Water research to flow from international meeting
Researchers from India and Australia have pledged to join forces to help overcome key problems in water resources management, following a meeting of water engineering experts from both countries at the University of Adelaide.
Adelaide hosted a four-day workshop of researchers in water resources engineering from India and Australia last month, aimed at exploring areas of common research interest and building links between the two countries.
The workshop brought together senior researchers from five technological institutes in India with experts from four Australian universities.
"India and Australia have a number of similar issues when it comes to water and water resources management, and the expertise needed to overcome those issues is something that we can all potentially benefit from," said the coordinator of the workshop, Professor Graeme Dandy from the School of Civil & Environmental Engineering, University of Adelaide.
"There is no doubt that water resources management is a very real concern for many countries around the world, with high environmental, economic and social consequences for getting it wrong. By working together, Australia and India stand to make important gains."
There were two keynote speakers at the four-day event, both of them prominent academics from India: Professor Kalyanmoy Deb from the Indian Institute of Technology Kanpur, and Professor BS Murty from the Indian Institute of Technology Madras.
Professor Murty hailed the workshop a success, and said it would result in a number of joint research proposals being developed within a few weeks.
"The workshop has been extremely valuable," Professor Murty said. "We were able to identify many common areas of research interest. There are very common linkages - it's just that we had not thought about this kind of workshop before.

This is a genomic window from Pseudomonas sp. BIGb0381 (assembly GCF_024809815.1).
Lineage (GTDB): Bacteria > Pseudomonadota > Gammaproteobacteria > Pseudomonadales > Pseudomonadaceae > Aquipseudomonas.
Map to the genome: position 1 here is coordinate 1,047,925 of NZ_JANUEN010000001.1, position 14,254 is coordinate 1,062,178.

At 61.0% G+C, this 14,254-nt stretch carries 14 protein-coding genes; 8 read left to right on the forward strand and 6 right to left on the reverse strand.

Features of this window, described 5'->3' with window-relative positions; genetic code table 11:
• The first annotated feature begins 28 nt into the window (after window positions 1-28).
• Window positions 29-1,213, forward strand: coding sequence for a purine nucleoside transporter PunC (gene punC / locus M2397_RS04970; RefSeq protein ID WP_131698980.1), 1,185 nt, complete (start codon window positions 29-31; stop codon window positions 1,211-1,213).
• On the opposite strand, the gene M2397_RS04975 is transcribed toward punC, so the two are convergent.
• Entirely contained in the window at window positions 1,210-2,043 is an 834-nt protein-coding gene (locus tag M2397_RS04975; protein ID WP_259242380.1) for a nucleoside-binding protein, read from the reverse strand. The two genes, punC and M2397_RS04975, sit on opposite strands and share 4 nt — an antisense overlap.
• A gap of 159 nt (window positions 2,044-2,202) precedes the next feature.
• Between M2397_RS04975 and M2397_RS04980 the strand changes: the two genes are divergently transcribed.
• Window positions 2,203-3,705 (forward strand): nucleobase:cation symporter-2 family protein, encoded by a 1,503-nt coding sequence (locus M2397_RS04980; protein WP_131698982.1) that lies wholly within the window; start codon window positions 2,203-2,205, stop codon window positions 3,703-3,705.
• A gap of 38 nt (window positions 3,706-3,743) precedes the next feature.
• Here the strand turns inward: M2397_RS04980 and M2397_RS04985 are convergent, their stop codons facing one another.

"The organisers have had a great vision in terms of organising this workshop. There is strength in numbers, complementing each other's areas of expertise," he said.
The main outcome of the workshop was the agreement among experts from both countries that they would collaborate and bid for funding for joint research projects.
"We are also planning to visit each other more often, to keep the contact going. This is just the starting point," Professor Murty said.
Professor Dandy said eight research areas had been identified out of the workshop, with each project to have one team leader from both Australia and India.
Key areas of research for the group to collaborate on include:
- Identifying water catchments and river basins in India and Australia that share common features, for a comparative study;
- Improvements in management and understanding of complex water systems by integrating problem-specific knowledge with computer models;
- Studies of water distribution networks, and their monitoring, control and management;
- The impact of climate change and climate variability on water resources management;
- Flooding in urban areas;
- Urban water supply and the use of integrated water management in cities, with a view towards sustainable outcomes.
An international conference on water resources and hydrology will be held in Adelaide next year, called Water Down Under 2008. Another India-Australia workshop is planned in conjunction with that conference.
Story by David Ellis